“Hacksaw Ridge” has broken a major glass ceiling for faith-based movies everywhere. The Mel Gibson-directed feature has been nominated for six Academy Awards, including Best Picture, Best Director (Gibson), and Best Actor (Andrew Garfield).
Despite faith-based movies growing more and more popular with audiences looking for positive messages that relate to their lives (“God’s Not Dead,” “Heaven is for Real,” “Son of God,” “The Passion of the Christ”), it’s a genre that Hollywood has not been able to respect or accept in any meaningful capacity.
Studios outright ignored financing for any faith-based pictures until only recently; award recognition has been out of the question.
Studios outright ignored financing for any faith-based pictures until only recently, and award recognition has been out of the question. Gibson’s “The Passion of the Christ” was arguably the film to bring back the faith-based picture by proving major audiences still craved films that commented positively on religion, but the film was essentially snubbed by the Academy Awards in 2004.
Despite earning high praise from audiences (who made it the highest grossing R-rated movie of all time and the most financially successful independent film of all time), as well as from some critics, “Passion” only earned three technical nominations from the Academy Awards.
Since “Passion,” faith-based pictures have only grown bigger and more respectable in quality, yet Hollywood has refused to acknowledge them in any significant way. That changed Tuesday morning when “Hacksaw Ridge” earned six Academy Award nominations.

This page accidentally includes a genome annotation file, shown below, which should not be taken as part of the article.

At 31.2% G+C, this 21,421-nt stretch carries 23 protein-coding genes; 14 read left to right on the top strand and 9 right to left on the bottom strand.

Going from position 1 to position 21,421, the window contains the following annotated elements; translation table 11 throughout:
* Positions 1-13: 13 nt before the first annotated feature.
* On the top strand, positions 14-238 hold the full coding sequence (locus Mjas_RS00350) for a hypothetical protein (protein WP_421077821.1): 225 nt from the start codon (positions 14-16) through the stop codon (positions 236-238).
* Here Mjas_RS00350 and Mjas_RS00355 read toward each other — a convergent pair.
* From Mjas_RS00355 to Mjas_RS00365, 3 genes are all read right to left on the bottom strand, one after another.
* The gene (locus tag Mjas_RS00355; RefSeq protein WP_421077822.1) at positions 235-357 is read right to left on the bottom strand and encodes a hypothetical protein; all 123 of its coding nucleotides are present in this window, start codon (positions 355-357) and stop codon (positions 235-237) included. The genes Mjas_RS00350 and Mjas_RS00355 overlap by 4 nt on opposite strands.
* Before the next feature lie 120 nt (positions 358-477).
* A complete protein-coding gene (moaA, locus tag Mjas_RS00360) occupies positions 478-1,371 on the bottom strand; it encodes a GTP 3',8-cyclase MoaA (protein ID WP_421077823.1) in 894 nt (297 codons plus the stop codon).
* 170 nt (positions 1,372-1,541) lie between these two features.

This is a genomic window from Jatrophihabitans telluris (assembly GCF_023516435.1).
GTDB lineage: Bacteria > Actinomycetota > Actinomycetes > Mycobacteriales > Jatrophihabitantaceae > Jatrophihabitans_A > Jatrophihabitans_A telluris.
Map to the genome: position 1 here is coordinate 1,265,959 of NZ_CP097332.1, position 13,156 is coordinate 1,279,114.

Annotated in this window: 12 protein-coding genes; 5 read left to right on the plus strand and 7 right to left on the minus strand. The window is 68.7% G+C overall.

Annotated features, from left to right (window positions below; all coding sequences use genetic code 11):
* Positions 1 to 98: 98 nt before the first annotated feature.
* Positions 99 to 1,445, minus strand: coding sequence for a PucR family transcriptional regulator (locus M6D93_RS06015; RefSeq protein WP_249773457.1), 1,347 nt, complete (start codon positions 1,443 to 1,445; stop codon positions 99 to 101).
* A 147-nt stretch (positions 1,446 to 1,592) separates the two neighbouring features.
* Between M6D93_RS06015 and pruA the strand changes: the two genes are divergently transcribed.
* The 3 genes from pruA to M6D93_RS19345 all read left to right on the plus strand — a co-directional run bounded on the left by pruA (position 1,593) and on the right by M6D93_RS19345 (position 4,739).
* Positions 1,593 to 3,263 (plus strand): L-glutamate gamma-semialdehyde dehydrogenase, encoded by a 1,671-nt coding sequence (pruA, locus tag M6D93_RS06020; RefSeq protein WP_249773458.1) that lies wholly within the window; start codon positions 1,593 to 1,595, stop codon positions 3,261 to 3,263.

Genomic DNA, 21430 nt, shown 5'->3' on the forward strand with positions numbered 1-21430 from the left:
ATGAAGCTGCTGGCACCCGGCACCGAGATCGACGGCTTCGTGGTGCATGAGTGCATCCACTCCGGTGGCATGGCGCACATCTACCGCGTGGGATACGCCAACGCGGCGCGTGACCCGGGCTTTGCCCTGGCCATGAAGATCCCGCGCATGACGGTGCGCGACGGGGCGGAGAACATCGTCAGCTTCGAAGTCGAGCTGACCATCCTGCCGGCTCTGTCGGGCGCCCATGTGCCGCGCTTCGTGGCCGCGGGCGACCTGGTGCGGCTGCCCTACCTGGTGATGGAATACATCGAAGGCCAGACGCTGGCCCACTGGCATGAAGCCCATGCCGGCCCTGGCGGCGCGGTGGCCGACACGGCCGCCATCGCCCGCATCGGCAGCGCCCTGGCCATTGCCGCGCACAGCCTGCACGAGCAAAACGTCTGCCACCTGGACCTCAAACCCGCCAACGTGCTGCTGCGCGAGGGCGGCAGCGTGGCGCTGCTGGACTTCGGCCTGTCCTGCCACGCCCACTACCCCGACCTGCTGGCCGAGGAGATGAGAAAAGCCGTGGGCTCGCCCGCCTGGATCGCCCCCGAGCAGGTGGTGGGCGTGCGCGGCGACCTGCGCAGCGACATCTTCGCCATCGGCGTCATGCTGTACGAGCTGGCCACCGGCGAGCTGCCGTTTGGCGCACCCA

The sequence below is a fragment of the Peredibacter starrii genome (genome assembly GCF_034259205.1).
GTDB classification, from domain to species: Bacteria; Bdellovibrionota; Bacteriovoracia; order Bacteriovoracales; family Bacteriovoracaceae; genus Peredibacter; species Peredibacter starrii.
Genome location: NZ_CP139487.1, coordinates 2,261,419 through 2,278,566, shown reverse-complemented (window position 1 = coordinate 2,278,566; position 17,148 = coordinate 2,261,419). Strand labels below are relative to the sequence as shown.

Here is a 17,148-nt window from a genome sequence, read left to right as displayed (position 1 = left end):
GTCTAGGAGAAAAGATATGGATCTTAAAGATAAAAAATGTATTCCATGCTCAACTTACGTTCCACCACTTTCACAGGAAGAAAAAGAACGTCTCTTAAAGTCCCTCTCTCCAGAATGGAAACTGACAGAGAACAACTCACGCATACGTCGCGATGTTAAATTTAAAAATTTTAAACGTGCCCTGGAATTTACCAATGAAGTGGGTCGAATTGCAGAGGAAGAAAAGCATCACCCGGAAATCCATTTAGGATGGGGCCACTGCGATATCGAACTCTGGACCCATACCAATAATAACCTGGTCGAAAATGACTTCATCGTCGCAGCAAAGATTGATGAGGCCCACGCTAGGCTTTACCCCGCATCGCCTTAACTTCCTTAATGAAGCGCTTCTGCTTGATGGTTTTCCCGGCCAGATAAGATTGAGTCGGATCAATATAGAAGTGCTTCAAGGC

“Ridge,” released in November, served as a comeback vehicle for Gibson, who has struggled with his image in Hollywood in recent years. After several controversial comments, many predicted Gibson was done in the business.
“Ridge” tells the story of Desmond T. Doss (portrayed by Garfield), a Medal of Honor recipient who served valiantly in World War II as a medic. Refusing to handle a rifle because of his religious convictions, Doss suffered endless ridicule from fellow soldiers until he proved himself on the battlefield — saving 75 souls during the Battle of Okinawa.
The film respectfully pushed the same religious convictions Gibson shared through "Passion." A box office success, "Ridge" has now become the faith-based picture to truly earn the respect of Hollywood. Its nominations open up even more doors for the fast-evolving faith-based genre.
Other Best Picture nominees to be announced were "Moonlight," "La La Land," "Manchester by the Sea," "Arrival," "Hidden Figures," "Lion," "Fences," and "Hell or High Water."
"Hell or High Water" was another interesting and surprisingly movie to be recognized by the Academy. A modern-day Western, the film follows two Texas brothers who take to robbing banks to save their family's land.
Actor Jeff Bridges, who was nominated for Best Supporting Actor for the film, commented in November that "High Water" had tapped into the same audience that had voted for Donald Trump.
"The story the movie is telling shines a light on why the election went the way that it did, and how seriously disappointed many people have been in the way the government is running. They have little faith in it, and we'll see. I hope we don't throw the baby out with the bathwater here. But I'm rooting for the guy, Mr. Trump," the actor told Entertainment Weekly.
"Hell or High Water" was nominated for a total of four Academy Awards. The biggest winner to come out of the Tuesday morning nomination announcements was, predictably, "La La Land." The film serves as both a love letter to Hollywood and old musicals. It walked away with 14 nominations, which tied it for the record with "All About Eve" and "Titanic." The Academy Award ceremony will air on Feb. 26.
Last Modified: January 24, 2017, 4:06 pm